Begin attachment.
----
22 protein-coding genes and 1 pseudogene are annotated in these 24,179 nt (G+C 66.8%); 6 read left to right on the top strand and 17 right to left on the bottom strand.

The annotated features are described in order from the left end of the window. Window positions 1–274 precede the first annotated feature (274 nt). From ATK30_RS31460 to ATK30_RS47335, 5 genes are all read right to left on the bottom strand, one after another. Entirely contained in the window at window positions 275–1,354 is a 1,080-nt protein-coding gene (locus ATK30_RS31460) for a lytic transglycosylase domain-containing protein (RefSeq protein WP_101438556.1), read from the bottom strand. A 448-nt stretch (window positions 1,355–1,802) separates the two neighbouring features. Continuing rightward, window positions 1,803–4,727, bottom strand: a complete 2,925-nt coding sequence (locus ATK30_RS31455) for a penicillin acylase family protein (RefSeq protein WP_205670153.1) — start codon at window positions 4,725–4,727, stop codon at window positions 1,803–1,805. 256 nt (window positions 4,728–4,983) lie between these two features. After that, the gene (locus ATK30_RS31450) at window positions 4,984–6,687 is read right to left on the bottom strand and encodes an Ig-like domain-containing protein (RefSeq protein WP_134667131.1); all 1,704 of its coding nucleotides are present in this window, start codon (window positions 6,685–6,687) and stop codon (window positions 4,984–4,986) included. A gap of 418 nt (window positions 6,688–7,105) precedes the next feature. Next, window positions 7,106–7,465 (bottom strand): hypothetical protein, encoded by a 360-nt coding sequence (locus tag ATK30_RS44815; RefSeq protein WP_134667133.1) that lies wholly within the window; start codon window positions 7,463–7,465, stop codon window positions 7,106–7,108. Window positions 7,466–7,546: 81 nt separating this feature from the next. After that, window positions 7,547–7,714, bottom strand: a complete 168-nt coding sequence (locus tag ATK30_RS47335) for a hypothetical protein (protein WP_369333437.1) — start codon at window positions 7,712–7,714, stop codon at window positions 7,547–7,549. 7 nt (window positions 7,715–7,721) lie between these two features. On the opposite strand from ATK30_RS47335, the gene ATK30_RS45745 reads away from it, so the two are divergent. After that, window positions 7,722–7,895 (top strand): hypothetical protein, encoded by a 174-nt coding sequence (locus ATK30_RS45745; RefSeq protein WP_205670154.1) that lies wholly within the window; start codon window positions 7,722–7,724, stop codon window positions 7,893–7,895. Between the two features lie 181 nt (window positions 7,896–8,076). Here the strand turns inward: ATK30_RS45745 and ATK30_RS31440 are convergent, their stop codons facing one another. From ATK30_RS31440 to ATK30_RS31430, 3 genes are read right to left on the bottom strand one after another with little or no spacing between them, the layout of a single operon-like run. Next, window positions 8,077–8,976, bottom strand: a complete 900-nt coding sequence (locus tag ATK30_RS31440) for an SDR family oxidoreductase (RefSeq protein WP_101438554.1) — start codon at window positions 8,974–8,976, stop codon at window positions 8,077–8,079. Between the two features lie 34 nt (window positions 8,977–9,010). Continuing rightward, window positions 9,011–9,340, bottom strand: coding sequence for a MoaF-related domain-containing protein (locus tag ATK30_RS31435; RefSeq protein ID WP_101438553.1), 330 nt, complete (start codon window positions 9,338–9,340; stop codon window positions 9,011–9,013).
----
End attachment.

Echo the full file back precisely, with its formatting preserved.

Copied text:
22 protein-coding genes and 1 pseudogene are annotated in these 24,179 nt (G+C 66.8%); 6 read left to right on the top strand and 17 right to left on the bottom strand.

The annotated features are described in order from the left end of the window. Window positions 1–274 precede the first annotated feature (274 nt). From ATK30_RS31460 to ATK30_RS47335, 5 genes are all read right to left on the bottom strand, one after another. Entirely contained in the window at window positions 275–1,354 is a 1,080-nt protein-coding gene (locus ATK30_RS31460) for a lytic transglycosylase domain-containing protein (RefSeq protein WP_101438556.1), read from the bottom strand. A 448-nt stretch (window positions 1,355–1,802) separates the two neighbouring features. Continuing rightward, window positions 1,803–4,727, bottom strand: a complete 2,925-nt coding sequence (locus ATK30_RS31455) for a penicillin acylase family protein (RefSeq protein WP_205670153.1) — start codon at window positions 4,725–4,727, stop codon at window positions 1,803–1,805. 256 nt (window positions 4,728–4,983) lie between these two features. After that, the gene (locus ATK30_RS31450) at window positions 4,984–6,687 is read right to left on the bottom strand and encodes an Ig-like domain-containing protein (RefSeq protein WP_134667131.1); all 1,704 of its coding nucleotides are present in this window, start codon (window positions 6,685–6,687) and stop codon (window positions 4,984–4,986) included. A gap of 418 nt (window positions 6,688–7,105) precedes the next feature. Next, window positions 7,106–7,465 (bottom strand): hypothetical protein, encoded by a 360-nt coding sequence (locus tag ATK30_RS44815; RefSeq protein WP_134667133.1) that lies wholly within the window; start codon window positions 7,463–7,465, stop codon window positions 7,106–7,108. Window positions 7,466–7,546: 81 nt separating this feature from the next. After that, window positions 7,547–7,714, bottom strand: a complete 168-nt coding sequence (locus tag ATK30_RS47335) for a hypothetical protein (protein WP_369333437.1) — start codon at window positions 7,712–7,714, stop codon at window positions 7,547–7,549. 7 nt (window positions 7,715–7,721) lie between these two features. On the opposite strand from ATK30_RS47335, the gene ATK30_RS45745 reads away from it, so the two are divergent. After that, window positions 7,722–7,895 (top strand): hypothetical protein, encoded by a 174-nt coding sequence (locus ATK30_RS45745; RefSeq protein WP_205670154.1) that lies wholly within the window; start codon window positions 7,722–7,724, stop codon window positions 7,893–7,895. Between the two features lie 181 nt (window positions 7,896–8,076). Here the strand turns inward: ATK30_RS45745 and ATK30_RS31440 are convergent, their stop codons facing one another. From ATK30_RS31440 to ATK30_RS31430, 3 genes are read right to left on the bottom strand one after another with little or no spacing between them, the layout of a single operon-like run. Next, window positions 8,077–8,976, bottom strand: a complete 900-nt coding sequence (locus tag ATK30_RS31440) for an SDR family oxidoreductase (RefSeq protein WP_101438554.1) — start codon at window positions 8,974–8,976, stop codon at window positions 8,077–8,079. Between the two features lie 34 nt (window positions 8,977–9,010). Continuing rightward, window positions 9,011–9,340, bottom strand: coding sequence for a MoaF-related domain-containing protein (locus tag ATK30_RS31435; RefSeq protein ID WP_101438553.1), 330 nt, complete (start codon window positions 9,338–9,340; stop codon window positions 9,011–9,013).